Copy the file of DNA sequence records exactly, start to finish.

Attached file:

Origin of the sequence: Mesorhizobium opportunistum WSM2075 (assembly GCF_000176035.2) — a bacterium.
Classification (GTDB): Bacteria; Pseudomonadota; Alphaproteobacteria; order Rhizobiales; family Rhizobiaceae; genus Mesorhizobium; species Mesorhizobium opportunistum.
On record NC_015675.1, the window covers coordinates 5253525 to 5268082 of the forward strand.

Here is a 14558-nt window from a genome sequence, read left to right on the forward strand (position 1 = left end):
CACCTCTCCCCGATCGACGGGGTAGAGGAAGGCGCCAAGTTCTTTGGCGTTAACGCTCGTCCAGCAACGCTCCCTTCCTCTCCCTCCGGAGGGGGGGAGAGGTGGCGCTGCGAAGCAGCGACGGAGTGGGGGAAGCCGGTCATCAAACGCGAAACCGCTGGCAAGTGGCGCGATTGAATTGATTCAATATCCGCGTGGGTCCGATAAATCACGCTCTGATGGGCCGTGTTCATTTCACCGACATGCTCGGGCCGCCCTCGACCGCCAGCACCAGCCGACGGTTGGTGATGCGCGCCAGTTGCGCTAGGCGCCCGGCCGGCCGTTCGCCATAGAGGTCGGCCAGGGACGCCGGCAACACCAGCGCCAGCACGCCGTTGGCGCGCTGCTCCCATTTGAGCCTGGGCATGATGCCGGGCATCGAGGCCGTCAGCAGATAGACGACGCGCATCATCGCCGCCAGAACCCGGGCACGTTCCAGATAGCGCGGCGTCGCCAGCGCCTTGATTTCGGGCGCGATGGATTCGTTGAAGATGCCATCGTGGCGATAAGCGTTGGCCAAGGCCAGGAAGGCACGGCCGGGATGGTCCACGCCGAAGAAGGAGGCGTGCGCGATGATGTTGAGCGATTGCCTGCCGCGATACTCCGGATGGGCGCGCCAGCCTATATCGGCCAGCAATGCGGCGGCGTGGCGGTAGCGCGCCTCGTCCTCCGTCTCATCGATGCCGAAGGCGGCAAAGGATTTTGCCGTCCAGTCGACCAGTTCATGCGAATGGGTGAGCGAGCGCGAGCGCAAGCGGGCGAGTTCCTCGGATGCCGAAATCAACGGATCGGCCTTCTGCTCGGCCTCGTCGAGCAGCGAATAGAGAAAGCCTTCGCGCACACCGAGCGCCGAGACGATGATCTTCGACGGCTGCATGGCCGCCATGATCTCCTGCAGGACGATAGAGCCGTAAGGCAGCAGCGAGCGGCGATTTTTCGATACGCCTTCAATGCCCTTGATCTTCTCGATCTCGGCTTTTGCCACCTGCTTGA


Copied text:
Origin of the sequence: Mesorhizobium opportunistum WSM2075 (assembly GCF_000176035.2) — a bacterium.
Classification (GTDB): Bacteria; Pseudomonadota; Alphaproteobacteria; order Rhizobiales; family Rhizobiaceae; genus Mesorhizobium; species Mesorhizobium opportunistum.
On record NC_015675.1, the window covers coordinates 5253525 to 5268082 of the forward strand.

Here is a 14558-nt window from a genome sequence, read left to right on the forward strand (position 1 = left end):
CACCTCTCCCCGATCGACGGGGTAGAGGAAGGCGCCAAGTTCTTTGGCGTTAACGCTCGTCCAGCAACGCTCCCTTCCTCTCCCTCCGGAGGGGGGGAGAGGTGGCGCTGCGAAGCAGCGACGGAGTGGGGGAAGCCGGTCATCAAACGCGAAACCGCTGGCAAGTGGCGCGATTGAATTGATTCAATATCCGCGTGGGTCCGATAAATCACGCTCTGATGGGCCGTGTTCATTTCACCGACATGCTCGGGCCGCCCTCGACCGCCAGCACCAGCCGACGGTTGGTGATGCGCGCCAGTTGCGCTAGGCGCCCGGCCGGCCGTTCGCCATAGAGGTCGGCCAGGGACGCCGGCAACACCAGCGCCAGCACGCCGTTGGCGCGCTGCTCCCATTTGAGCCTGGGCATGATGCCGGGCATCGAGGCCGTCAGCAGATAGACGACGCGCATCATCGCCGCCAGAACCCGGGCACGTTCCAGATAGCGCGGCGTCGCCAGCGCCTTGATTTCGGGCGCGATGGATTCGTTGAAGATGCCATCGTGGCGATAAGCGTTGGCCAAGGCCAGGAAGGCACGGCCGGGATGGTCCACGCCGAAGAAGGAGGCGTGCGCGATGATGTTGAGCGATTGCCTGCCGCGATACTCCGGATGGGCGCGCCAGCCTATATCGGCCAGCAATGCGGCGGCGTGGCGGTAGCGCGCCTCGTCCTCCGTCTCATCGATGCCGAAGGCGGCAAAGGATTTTGCCGTCCAGTCGACCAGTTCATGCGAATGGGTGAGCGAGCGCGAGCGCAAGCGGGCGAGTTCCTCGGATGCCGAAATCAACGGATCGGCCTTCTGCTCGGCCTCGTCGAGCAGCGAATAGAGAAAGCCTTCGCGCACACCGAGCGCCGAGACGATGATCTTCGACGGCTGCATGGCCGCCATGATCTCCTGCAGGACGATAGAGCCGTAAGGCAGCAGCGAGCGGCGATTTTTCGATACGCCTTCAATGCCCTTGATCTTCTCGATCTCGGCTTTTGCCACCTGCTTGA